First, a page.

• Share to Facebook
    • Twitter
    • Email
    • Print

June 13, 2018

Over 50 dogs and puppies saved from a horrific South Korean dog meat farm are now safe and Montreal-bound

HSI/Canada calls for volunteer and public support in caring for severely neglected dogs at temporary emergency shelter

Humane Society International/Canada

  • Finally getting the loving care they need. Jean Chung

MEDIA DOWNLOADS

MONTREAL—More than 50 dogs on a South Korean dog meat farm have escaped the cooking pot barely a month before the start of the Bok Nal summer season, during which more than one million dogs are eaten as ‘bosintang’ soup. Humane Society International has worked in South Korea for three years, permanently closing dog meat farms and helping farmers switch to alternative livelihoods as part of its strategy to demonstrate that the cruel trade can be phased out.

HSI reached an agreement with the facility’s owner, who has bred dogs for human consumption for four years in Namyangju-si, Gyeonggi-do, but now plans to expand his more profitable water parsley business. This will be the 12th dog meat farm closed down by HSI, which has so far flown more than 1,300 dogs to Canada, the U.S. and the UK to receive critical care and to have the opportunity to find forever homes.

Help protect dogs and cats in South Korea

These latest 50 dogs—including terrier crosses, Jindo mixes and Labrador mixes—are in the process of being transported to Humane Society International/Canada’s emergency shelter in Montreal, where they will receive urgently needed veterinary care, nutrition and socialization. Meanwhile, back in South Korea, HSI’s Seoul-based campaigners are publicizing the images from the farm to raise awareness as the Bok Nal season approaches and dog meat soup appears on menus more frequently.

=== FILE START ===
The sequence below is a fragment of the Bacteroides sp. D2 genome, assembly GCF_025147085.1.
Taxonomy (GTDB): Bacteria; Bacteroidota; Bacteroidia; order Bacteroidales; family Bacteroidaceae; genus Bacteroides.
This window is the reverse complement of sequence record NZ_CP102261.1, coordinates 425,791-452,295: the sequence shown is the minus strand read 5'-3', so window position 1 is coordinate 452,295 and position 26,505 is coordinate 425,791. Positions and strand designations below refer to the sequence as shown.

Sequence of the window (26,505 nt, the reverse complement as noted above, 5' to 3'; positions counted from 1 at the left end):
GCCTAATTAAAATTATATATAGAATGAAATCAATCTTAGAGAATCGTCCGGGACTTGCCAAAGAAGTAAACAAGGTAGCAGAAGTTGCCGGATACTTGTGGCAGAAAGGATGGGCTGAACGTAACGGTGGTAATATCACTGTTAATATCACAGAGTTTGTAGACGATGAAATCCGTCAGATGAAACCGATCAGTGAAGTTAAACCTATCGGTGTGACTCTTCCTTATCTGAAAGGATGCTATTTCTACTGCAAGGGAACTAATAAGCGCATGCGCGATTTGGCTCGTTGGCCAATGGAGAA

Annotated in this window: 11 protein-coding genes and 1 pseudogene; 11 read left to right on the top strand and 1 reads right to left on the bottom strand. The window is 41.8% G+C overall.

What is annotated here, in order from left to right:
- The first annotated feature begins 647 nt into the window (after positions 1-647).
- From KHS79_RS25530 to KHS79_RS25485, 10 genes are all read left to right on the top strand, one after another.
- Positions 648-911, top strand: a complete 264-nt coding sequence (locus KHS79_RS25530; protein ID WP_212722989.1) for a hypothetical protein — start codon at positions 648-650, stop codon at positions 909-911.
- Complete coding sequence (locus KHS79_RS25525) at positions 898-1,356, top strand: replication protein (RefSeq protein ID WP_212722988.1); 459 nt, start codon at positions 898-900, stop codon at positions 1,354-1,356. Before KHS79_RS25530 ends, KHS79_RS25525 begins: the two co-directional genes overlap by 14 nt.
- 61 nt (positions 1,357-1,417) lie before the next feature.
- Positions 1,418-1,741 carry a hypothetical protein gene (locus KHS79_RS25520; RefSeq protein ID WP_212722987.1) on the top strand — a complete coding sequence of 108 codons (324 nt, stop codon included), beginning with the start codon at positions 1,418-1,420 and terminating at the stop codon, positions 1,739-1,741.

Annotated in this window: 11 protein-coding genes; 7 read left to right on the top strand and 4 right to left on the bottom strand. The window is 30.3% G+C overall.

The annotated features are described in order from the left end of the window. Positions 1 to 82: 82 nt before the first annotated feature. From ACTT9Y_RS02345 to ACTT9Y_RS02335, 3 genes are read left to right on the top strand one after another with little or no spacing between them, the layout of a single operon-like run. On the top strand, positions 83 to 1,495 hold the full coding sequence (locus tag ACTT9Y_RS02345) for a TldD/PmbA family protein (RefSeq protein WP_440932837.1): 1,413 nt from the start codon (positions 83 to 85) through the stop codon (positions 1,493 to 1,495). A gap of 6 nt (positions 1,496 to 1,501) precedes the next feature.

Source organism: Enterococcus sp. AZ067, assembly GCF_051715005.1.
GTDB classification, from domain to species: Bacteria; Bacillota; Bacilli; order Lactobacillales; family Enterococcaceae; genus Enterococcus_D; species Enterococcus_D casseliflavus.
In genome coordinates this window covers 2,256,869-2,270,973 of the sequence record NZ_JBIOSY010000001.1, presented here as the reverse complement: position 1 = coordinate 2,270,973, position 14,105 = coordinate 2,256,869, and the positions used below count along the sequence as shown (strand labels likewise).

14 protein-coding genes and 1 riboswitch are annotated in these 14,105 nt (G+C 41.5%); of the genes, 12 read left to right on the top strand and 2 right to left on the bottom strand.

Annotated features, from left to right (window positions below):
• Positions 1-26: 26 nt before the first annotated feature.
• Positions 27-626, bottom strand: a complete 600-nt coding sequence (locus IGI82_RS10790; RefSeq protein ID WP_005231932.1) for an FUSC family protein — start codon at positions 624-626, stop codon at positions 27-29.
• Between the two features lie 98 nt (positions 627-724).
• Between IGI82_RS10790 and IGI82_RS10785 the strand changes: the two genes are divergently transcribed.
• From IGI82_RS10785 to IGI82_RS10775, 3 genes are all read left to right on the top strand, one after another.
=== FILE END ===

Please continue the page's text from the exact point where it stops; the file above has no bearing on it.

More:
Rebecca Aldworth, executive director for HSI/Canada, said: “My heart broke when I walked onto this dog meat farm. Multiple dogs were crammed into barren wire cages, with no protection from the elements. Some dogs had scarring and injuries from fights with cage mates due to the intense frustration and boredom of living inside small, confined cages day in and day out. They had subsisted on a stomach-turning slop made from ground up restaurant waste, and they never received fresh water. Most dogs were absolutely terrified, but as we moved them out of their cages, they seemed to know we were there to help them. Thanks to our incredible supporters, these wonderful dogs will all be safe now, and will get the care and love they so badly need.”

HSI/South Korea senior policy manager Borami Seo stated, “This farm is typical of many smaller dog meat farms we see across South Korea - dilapidated cages, squalid conditions, dogs in appalling conditions, some barely clinging to life when our rescue team arrives. It’s vital that we show Koreans the grim reality of these places because most people have no idea and are really horrified. Although the practice of eating dog is on the decline, and we anticipate it will ultimately die out, during the Bok Nal days of summer we still see an increase in people eating dog meat soup. We hope to change that by exposing the disgusting and cruel conditions, and we hope also to influence the government as a growing number of South Koreans are calling on our politicians to shut down this brutal trade.”